Naturally, we love hearing about the nutritional benefits of tea. Meeting Talissa was a meeting of minds, her expertise in the field of nutrition and in particular women's health is incredibly interesting.
Talissa, tell us about your background and what you do?
Thank you for having me, it’s a pleasure to be able to chat with you about a few of my favourite topics!
So a little bit of background about myself, growing up I always had a bit of a creative mind and channelled that into completing a Masters in Industrial Design. I worked full time in the industry for a few years whilst building a side business laser cutting and engraving wooden objects for weddings, exhibitions and other events all from a little garage in Sydney.
I love design, but I’ve always had a fascination with nutrition and how it can help the body. I also love food! So I ended up managing a bulk health foods company, whilst continuing my laser cutting business on the side. I even had the honour of meeting our Premier, Gladys Berejiklian, MP Trent Zimmerman and Mayor Gail Giles Gidney to talk about sustainability and the benefits of buying local. This was a fantastic experience but I still wanted to know more so threw myself into full time studying a Bachelor of Health Science in Nutritional and Dietetic Medicine at Endeavour College. My aim is to direct my studies towards women’s health which I believe to be such an essential, but often neglected topic.
Why is being an advocate for women’s health so important to you?
Growing up I learnt to believe that it was ‘normal’ to have extremely painful periods and always felt as though I just wasn’t as ‘strong’ at handling it as a lot of my friends. It wasn’t until I was in my 20s that I found out that it wasn’t normal, and in fact, I had been incredibly strong hiding what I hadn’t known at the time was endometriosis pain. In a way this was a relief, but also quite overwhelming when I was told by my doctor that there was no cure for endometriosis.
As a designer, being told that there is nothing that can be done is not something that I comprehended very easily. I believe there are always things that can be done to improve a situation, just as in the design world, iterations can always be made to improve a product.
With this vision in mind I made it my mission to do whatever I could to spread awareness of this disease, and find new ways of managing in order to help others suffering. There are 10,000 new cases of endometriosis in Australia every year, that is an awfully large number! I believe it is a human right for young women to have access to the knowledge of what is happening in their bodies.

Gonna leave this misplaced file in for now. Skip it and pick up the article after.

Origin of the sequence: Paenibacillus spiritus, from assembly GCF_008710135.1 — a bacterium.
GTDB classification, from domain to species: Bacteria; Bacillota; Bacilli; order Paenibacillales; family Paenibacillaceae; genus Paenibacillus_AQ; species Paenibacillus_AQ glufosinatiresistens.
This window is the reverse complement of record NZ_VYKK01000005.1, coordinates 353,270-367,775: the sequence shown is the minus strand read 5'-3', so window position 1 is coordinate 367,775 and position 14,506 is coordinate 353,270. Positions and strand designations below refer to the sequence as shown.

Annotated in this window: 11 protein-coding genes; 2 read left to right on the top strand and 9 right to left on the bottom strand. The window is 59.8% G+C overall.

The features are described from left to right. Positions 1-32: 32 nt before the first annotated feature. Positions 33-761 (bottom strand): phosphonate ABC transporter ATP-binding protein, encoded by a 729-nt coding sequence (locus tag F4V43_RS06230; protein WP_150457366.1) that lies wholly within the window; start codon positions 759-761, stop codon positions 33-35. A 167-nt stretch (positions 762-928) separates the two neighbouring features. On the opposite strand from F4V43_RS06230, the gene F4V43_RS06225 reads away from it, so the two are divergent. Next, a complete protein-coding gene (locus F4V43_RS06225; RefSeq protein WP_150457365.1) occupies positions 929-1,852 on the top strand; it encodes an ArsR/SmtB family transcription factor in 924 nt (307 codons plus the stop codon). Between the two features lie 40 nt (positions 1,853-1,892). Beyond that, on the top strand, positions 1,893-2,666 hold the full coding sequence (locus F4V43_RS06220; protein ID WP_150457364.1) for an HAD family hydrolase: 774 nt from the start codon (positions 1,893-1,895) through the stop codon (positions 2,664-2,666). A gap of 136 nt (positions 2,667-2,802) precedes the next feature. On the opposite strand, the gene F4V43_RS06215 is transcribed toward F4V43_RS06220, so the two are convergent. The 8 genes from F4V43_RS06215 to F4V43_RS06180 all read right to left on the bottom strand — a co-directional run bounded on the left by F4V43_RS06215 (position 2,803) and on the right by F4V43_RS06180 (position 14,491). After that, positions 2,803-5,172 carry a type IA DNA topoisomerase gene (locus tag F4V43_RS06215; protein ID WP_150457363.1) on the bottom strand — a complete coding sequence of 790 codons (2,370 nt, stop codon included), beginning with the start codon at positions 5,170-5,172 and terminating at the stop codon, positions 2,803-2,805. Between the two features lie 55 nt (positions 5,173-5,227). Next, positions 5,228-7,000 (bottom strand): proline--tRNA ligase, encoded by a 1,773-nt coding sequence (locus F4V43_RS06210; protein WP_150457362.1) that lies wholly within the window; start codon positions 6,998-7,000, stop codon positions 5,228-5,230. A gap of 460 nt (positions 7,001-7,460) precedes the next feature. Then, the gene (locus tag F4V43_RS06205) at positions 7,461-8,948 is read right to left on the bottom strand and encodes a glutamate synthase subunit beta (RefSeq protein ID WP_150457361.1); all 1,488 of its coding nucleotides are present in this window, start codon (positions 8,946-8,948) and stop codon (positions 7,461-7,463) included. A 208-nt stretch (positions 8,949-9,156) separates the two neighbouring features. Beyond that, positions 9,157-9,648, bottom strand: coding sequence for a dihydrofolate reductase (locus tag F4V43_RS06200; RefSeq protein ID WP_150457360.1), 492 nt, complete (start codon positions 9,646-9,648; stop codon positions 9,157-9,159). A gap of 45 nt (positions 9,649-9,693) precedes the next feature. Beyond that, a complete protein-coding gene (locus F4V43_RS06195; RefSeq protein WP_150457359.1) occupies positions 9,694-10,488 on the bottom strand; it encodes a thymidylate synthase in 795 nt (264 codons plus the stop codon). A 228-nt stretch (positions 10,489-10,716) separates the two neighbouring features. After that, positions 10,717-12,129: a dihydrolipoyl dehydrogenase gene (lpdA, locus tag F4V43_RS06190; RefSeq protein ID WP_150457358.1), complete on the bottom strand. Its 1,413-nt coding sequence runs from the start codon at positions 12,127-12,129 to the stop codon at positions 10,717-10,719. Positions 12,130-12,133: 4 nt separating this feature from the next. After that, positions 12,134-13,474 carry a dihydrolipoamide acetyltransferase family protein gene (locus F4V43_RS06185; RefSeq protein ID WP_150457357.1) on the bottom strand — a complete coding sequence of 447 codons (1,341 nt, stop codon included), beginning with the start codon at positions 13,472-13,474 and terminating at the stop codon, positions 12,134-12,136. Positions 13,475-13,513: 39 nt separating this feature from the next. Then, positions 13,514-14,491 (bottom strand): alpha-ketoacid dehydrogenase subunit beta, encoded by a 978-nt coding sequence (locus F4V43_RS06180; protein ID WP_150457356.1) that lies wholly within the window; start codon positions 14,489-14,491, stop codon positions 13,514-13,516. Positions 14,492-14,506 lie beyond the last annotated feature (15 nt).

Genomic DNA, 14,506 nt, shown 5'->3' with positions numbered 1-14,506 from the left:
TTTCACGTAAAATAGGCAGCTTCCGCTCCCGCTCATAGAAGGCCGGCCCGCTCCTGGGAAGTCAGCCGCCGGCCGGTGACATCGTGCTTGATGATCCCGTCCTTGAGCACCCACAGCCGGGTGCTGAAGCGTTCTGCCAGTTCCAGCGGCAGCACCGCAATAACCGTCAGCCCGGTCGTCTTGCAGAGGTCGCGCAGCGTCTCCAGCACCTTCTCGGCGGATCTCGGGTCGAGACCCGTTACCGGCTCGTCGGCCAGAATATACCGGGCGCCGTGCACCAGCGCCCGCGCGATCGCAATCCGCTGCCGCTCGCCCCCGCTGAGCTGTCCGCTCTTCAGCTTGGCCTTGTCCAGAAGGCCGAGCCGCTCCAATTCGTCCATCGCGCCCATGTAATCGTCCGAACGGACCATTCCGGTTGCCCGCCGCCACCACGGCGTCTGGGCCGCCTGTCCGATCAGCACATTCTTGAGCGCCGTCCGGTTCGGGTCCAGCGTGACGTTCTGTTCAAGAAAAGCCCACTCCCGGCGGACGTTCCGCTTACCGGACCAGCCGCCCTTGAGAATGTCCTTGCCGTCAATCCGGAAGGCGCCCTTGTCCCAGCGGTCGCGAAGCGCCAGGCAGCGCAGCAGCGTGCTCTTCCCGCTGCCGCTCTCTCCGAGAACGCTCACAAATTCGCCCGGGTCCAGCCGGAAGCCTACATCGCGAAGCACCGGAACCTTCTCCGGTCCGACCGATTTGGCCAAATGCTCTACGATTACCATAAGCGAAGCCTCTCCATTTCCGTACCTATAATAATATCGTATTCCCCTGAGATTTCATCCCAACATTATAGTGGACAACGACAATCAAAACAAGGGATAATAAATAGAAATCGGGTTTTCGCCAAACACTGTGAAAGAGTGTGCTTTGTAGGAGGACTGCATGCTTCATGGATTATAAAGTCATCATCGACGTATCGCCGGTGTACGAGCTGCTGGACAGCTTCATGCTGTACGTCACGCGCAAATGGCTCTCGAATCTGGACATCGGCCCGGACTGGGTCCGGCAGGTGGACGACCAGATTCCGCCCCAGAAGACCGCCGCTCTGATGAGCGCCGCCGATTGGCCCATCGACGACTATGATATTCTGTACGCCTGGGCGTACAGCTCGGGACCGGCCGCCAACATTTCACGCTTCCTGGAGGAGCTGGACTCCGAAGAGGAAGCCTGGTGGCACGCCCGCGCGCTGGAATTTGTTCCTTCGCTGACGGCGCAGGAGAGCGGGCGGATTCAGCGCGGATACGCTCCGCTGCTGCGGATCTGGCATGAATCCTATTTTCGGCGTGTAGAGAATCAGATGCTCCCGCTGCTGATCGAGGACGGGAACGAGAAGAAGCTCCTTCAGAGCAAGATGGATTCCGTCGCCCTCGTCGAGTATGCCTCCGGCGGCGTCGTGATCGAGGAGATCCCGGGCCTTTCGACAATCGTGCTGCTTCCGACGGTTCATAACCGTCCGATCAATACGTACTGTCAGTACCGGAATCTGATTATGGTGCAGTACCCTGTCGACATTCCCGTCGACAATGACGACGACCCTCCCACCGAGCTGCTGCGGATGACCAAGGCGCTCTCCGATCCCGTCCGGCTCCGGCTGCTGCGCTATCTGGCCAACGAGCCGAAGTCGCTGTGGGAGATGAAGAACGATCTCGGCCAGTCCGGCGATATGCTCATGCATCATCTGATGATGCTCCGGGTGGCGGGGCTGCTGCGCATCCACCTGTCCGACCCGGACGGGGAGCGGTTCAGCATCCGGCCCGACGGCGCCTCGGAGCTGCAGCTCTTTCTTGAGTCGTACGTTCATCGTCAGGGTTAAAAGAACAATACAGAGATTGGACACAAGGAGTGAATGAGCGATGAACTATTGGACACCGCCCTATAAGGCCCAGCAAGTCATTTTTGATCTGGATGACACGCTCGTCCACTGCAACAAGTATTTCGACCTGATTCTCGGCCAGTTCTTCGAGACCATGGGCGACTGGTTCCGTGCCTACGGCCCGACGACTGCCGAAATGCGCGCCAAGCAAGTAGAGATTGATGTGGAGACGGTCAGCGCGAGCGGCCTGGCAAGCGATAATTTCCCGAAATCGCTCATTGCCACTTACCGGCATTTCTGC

How have you used nutrition to help you in your daily life and its challenges.
Endometriosis is primarily an inflammatory condition, although the true cause is unknown, we do know that there are high levels of inflammatory markers involved. Based on this knowledge it is so important to do everything possible in order to reduce inflammation levels. This can be achieved through an anti-inflammatory diet, a particularly good example being the Mediterranean diet which is naturally high in Omega 3s, low in Omega 6s and high in antioxidants. Some examples of anti-inflammatory foods include berries, wild salmon, broccoli and avocados. I tend to stay away from dairy foods, which are inflammatory in nature, replacing it with alternatives such as almond or oat milk.
I also work closely with a naturopath to take a number of nutritional supplements which support my immune function and assist with the healing process required for endometriosis.
You seem to be an avid tea lover/drinker, how have you used tea is your daily life to connect with others and to help yourself through challenging times?
Tea has such amazing healing and soothing qualities. It has helped me in so many ways. It is such a great way to connect with others over a cup of tea, as we’re doing now! I have had a number of catch ups with people going through similar struggles over a cup of tea, I find it really allows people to relax and open up about things that they may be going through. Personally, I have found it to be extremely versatile based on the properties of the tea. Something like a peppermint or spearmint is such a wonderful pick me up in the morning, whereas something like chamomile or Rooibos I enjoy at the end of a long day.
You have talked about carob in your diet, what benefits have you found using this spice.
I can’t say enough about how much I love Carob. I was so excited to see that you offered a carob and roasted Wattleseed Chai as it’s a rare and underutilised find these days!
I have always struggled with IBS, particularly worsened by my endometriosis. However, since having Carob I have honestly been able to eradicate the majority of these problems. Upon doing some investigations I discovered that the pectins and tannins in Carob actually have a drying effect on the digestive tract that help tackle toxins and prevent harmful bacterial growth in the intestines. Carob is even used as a safe and effective way of treating diarrhea in infants and adults. Lab tests also show promising results in regards to Carobs ability to prevent serotonin (the feel-good hormone) from breaking away demonstrating anti-depressant properties.
What is your favourite way to relax and unwind?
My favourite way is definitely to relax with a cup of tea whilst doing some mindful journaling, reflecting on the day.